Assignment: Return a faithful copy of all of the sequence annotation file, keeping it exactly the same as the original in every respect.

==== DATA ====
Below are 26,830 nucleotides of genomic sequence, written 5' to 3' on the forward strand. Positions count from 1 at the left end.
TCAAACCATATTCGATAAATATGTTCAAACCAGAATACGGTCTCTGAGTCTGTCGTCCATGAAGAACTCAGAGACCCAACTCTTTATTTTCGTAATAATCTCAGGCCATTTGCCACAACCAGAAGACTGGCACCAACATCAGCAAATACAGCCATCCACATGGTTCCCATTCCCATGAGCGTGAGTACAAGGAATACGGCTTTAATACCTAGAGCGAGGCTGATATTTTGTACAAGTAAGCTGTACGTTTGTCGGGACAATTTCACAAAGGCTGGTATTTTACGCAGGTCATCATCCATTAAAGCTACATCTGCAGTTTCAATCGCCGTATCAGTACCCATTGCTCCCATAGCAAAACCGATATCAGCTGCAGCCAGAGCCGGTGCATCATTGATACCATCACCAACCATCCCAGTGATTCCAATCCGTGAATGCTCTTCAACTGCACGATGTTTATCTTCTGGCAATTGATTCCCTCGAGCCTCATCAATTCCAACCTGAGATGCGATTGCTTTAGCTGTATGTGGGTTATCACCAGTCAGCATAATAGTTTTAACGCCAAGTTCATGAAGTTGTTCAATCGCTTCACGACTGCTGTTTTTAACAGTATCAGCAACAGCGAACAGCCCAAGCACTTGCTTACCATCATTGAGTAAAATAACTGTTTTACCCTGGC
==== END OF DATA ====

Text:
Below are 26,830 nucleotides of genomic sequence, written 5' to 3' on the forward strand. Positions count from 1 at the left end.
TCAAACCATATTCGATAAATATGTTCAAACCAGAATACGGTCTCTGAGTCTGTCGTCCATGAAGAACTCAGAGACCCAACTCTTTATTTTCGTAATAATCTCAGGCCATTTGCCACAACCAGAAGACTGGCACCAACATCAGCAAATACAGCCATCCACATGGTTCCCATTCCCATGAGCGTGAGTACAAGGAATACGGCTTTAATACCTAGAGCGAGGCTGATATTTTGTACAAGTAAGCTGTACGTTTGTCGGGACAATTTCACAAAGGCTGGTATTTTACGCAGGTCATCATCCATTAAAGCTACATCTGCAGTTTCAATCGCCGTATCAGTACCCATTGCTCCCATAGCAAAACCGATATCAGCTGCAGCCAGAGCCGGTGCATCATTGATACCATCACCAACCATCCCAGTGATTCCAATCCGTGAATGCTCTTCAACTGCACGATGTTTATCTTCTGGCAATTGATTCCCTCGAGCCTCATCAATTCCAACCTGAGATGCGATTGCTTTAGCTGTATGTGGGTTATCACCAGTCAGCATAATAGTTTTAACGCCAAGTTCATGAAGTTGTTCAATCGCTTCACGACTGCTGTTTTTAACAGTATCAGCAACAGCGAACAGCCCAAGCACTTGCTTACCATCATTGAGTAAAATAACTGTTTTACCCTGGC